1. Refereed Scholarly Publications

“Can Reconciliation be Compelled?  Transnational Advocacy and the Indigenous-Canada Relationship” Peace and Change: A Journal of Peace Research, vol. 42, no. 3, (2017): 313–341.

“Truth, Trauma, Agency”, International Journal of Transitional Justice, vol. 9, no. 3 (2015): 527-538 [*review essay, reviewed by editors]

Rosemary Nagy and Emily Gillespie, “Representing Reconciliation: A news frame analysis of print media coverage of Indian Residential Schools,” Transitional Justice Review, vol. 1, no. 3 (2014): DOI:

“The Truth and Reconciliation Commission of Canada: Genesis and Design” Canadian Journal of Law and Society, vol. 29, no. 2 (2014): 199-217.

Franklin Oduro and Rosemary Nagy, “What’s in an Idea? Truth Commission Policy Transfer in Ghana and Canada,” Journal of Human Rights, vol. 13, no. 1 (2014): 85-102. 

“The Scope and Bounds of Transitional Justice and the Canadian Truth and Reconciliation Commission,” International Journal of Transitional Justice 7 no. 1 (2013): 52-73.

“Truth, Reconciliation and Settler Denial: Specifying the Canada-South Africa Analogy,” Human Rights Review, 2012, Vol. 13 Issue 3, p349. DOI: 10.1007/s12142-012-0224-4.

Rosemary Nagy and Robinder Kaur Sehdev, “Introduction: Residential Schools and Decolonization,” Canadian Journal of Law and Society , 2012,Volume 27, no. 1, pp. 67–73. doi: 10.3138/cjls.27.1.067. (*reviewed by Journal editor, as we were guest editors for a special section)

Susan M. Thomson and Rosemary Nagy, “Law, Power and Justice: Local Power Dynamics in Rwanda’s Gacaca Courts,” International Journal of Transitional Justice  5, no. 1 (2011): 11-30.

“Transitional Justice as Global Project: Critical Reflections,” Third World Quarterly 29, no. 2 (2008): 275-289.

“Post-Apartheid Justice: Can Cosmopolitanism and Nation-Building be Reconciled?,” Law and Society Review 40, 3 (2006): 623-652.

“After the TRC: Citizenship, Memory and Reconciliation,” Canadian Journal of African Studies 38, no. 3 (2004): 638-653.

“The Ambiguities of Reconciliation and Responsibility in South Africa,” Political Studies 52 (2004): 709-727.

“Violence, Amnesty and Transitional Law: ‘Private’ Acts and ‘Public’ Truth in South Africa,” African Journal of Legal Studies 1, no.1 (2004):1-22 at  HYPERLINK “”

“Reconciliation in Post-Commission South Africa: Thick and Thin Accounts of Solidarity,” Canadian Journal of Political Science 35, no. 2 (2002): 323-346.

2.    Edited Books

Melissa Williams, Rosemary Nagy, and Jon Elster, eds., Transitional Justice: Nomos LI, Yearbook of the American Society for Political and Legal Philosophy, (New York: New York University Press, 2012).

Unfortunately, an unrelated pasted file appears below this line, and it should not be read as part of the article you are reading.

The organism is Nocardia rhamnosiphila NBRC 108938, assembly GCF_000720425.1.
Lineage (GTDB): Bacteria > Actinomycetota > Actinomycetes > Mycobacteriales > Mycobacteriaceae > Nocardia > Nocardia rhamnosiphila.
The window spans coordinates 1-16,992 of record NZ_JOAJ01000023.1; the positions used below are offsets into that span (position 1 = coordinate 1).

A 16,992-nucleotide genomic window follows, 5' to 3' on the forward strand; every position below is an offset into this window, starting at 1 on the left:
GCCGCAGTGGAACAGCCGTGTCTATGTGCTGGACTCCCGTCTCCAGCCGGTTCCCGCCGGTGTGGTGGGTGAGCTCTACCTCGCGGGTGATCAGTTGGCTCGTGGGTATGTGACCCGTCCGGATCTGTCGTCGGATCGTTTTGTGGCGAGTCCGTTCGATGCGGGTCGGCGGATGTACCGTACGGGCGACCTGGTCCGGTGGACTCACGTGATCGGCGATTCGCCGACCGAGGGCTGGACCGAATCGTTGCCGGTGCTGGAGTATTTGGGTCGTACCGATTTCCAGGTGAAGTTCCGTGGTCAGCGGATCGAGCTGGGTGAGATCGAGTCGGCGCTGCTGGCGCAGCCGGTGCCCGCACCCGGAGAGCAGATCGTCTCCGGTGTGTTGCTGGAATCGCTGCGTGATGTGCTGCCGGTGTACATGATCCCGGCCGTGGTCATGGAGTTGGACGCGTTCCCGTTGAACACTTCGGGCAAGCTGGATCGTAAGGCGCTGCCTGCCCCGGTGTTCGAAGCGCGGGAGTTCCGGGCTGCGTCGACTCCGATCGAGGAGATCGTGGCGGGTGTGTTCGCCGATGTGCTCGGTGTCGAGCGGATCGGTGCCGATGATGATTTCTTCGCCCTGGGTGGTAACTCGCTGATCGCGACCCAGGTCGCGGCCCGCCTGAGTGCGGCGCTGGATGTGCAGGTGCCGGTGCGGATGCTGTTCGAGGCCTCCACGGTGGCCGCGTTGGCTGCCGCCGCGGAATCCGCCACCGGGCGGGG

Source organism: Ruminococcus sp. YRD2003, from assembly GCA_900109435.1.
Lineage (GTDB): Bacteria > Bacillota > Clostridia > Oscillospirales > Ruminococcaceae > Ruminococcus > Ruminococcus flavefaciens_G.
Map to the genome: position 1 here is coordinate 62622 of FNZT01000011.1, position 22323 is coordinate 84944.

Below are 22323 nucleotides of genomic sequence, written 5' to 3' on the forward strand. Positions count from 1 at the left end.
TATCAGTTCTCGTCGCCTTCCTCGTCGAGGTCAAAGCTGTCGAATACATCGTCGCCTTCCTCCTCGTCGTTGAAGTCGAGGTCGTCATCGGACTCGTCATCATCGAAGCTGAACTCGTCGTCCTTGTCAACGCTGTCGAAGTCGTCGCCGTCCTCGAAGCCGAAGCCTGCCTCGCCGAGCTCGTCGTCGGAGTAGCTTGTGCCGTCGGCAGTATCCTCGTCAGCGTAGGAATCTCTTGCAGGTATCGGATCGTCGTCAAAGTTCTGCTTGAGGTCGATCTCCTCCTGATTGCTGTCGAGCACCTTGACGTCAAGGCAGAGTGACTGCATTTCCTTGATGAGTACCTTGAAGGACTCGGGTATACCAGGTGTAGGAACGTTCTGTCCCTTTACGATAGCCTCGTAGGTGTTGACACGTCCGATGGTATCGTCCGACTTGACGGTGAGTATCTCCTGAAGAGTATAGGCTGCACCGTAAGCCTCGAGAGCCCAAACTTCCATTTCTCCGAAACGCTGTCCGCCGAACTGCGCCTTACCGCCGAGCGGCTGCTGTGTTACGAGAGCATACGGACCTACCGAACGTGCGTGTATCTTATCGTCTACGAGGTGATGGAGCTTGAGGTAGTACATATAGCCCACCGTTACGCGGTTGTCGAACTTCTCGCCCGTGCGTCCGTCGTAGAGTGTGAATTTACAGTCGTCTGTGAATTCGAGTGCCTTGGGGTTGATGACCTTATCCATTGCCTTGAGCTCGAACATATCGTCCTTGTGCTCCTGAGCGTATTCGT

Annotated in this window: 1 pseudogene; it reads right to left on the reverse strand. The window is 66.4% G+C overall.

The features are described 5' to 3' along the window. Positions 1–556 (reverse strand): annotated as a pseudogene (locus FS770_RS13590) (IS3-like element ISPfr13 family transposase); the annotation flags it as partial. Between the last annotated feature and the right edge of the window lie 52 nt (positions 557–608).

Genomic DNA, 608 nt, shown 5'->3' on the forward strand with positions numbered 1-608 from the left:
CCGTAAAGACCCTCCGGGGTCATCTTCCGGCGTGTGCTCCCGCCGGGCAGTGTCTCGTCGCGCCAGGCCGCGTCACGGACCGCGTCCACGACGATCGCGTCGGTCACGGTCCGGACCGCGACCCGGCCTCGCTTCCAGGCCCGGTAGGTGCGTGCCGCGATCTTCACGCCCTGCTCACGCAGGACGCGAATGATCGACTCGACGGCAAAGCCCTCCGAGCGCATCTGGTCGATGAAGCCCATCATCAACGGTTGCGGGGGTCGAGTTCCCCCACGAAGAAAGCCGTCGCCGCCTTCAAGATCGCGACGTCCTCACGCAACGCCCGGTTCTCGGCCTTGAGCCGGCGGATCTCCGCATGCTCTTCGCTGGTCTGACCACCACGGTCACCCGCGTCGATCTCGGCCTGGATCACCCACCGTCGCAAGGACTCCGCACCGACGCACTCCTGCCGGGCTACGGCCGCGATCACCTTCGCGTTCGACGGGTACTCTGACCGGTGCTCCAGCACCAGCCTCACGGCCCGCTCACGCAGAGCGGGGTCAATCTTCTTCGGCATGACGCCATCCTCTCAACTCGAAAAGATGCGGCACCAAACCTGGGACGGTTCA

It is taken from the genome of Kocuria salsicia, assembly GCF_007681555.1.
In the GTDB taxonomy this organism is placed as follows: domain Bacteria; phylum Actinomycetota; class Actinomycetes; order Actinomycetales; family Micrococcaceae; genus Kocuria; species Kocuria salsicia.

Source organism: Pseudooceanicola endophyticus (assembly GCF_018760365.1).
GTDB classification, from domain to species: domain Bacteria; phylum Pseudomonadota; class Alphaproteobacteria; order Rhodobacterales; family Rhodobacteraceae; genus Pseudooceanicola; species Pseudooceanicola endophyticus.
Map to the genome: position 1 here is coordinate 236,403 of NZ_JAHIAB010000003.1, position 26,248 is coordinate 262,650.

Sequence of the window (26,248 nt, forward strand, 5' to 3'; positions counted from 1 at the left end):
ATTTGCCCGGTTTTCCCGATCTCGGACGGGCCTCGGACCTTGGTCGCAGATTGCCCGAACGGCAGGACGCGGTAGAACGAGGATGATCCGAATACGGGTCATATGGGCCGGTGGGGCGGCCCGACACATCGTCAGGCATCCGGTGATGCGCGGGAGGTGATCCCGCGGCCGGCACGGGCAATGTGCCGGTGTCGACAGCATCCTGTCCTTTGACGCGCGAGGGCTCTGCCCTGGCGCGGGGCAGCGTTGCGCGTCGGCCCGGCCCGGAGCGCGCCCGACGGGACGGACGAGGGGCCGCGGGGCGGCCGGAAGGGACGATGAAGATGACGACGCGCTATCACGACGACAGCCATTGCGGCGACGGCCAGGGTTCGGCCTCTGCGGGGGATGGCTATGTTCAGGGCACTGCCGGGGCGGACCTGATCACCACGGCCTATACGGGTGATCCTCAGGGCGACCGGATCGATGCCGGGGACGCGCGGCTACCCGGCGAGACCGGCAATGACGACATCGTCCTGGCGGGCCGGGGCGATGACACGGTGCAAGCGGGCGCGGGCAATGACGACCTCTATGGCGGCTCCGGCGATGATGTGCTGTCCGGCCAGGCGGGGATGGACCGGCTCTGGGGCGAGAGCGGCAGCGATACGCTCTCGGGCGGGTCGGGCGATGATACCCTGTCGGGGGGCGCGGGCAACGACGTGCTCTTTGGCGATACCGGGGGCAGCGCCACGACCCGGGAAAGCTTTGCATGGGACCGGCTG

3. Chapters in Edited Books 

“Transnational Advocacy for the Missing and Murdered Indigenous Women,” in Forever Loved: Exposing the Hidden Crisis of Missing and Murdered Indigenous Women and Girls in Canada, eds. D. Memee Lavell-Harvard and Jennifer Brant (Demeter: 2016).

“Combatting Violence Against Indigenous Women: Reconciliation as Decolonisation for Canada’s Stolen Sisters,” in Rape Justice: Beyond the Realm of Law, eds. Anastasia Powell, Nicola Henry and Asher Flynn (Palgrave: 2015).

“Centralizing Legal Pluralism?  Traditional Justice in Transitional Context,” in Transitional Justice and Peacebuilding on the Ground: Victims and Ex-combatants, eds. Chandra Lekha Sriram,  Jemima García-Godos, Johanna Herman and Olga Martin-Ortega  (London: Routledge, 2012).

Melissa Williams and Rosemary Nagy, “Introduction” in Nomos: Transitional Justice, ed. Melissa Williams, Rosemary Nagy and Jon Elster, eds. (New York: NYU Press, 2012).

“Transitional Justice as Global Project: Critical Reflections,” (reprinted in) Law in Transition: Human Rights, Development and Transitional Justice, edited by Peer Zumbansen & Ruth Buchanan (Oxford, Portland OR: Hart Publishing, forthcoming).

“Traditional Justice and Legal Pluralism in Transitional Context: The Case of Rwanda’s Gacaca Courts” in Reconciliation(s): Transitional Justice in Postconflict Societies, ed. Joanna R. Quinn (Montreal, McGill-Queen’s Press: 2009).

“After the TRC: Citizenship, Memory and Reconciliation” in Fragile Freedom: Democracy’s First Decade in South Africa, eds. A.H. Jeeves and G. Cuthbertson (Tshwane, University of South Africa Press: 2009).

3.  Book Reviews

Feminist Perspectives on Transitional Justice: From International and Criminal to Alternative Forms of Justice, eds. Martha Albertson Fineman and Estelle Zinsstag.  Intersentia Press, 2013. In Canadian Journal of Women and the Law 26, 2 (2014): 464-467.

What Happened to the Women? Gender and Reparations for Human Rights Violations. Edited by Ruth Rubio-Marín. New York: Social Science Research Council, 2006.  In Peace and Change, 35, no.4 (2010): 660-663.

Transitional Justice From Below: Grassroots Activism and the Struggle for Change. Edited by Kieran McEvoy and Lorna McGregor.  Oxford and Portland, Oregon: Hart, 2008.  In Law and Society Review 43, no.3 (2009): 707-709.

4. Under review

“Settler Witnessing at the TRC.” Anthropologica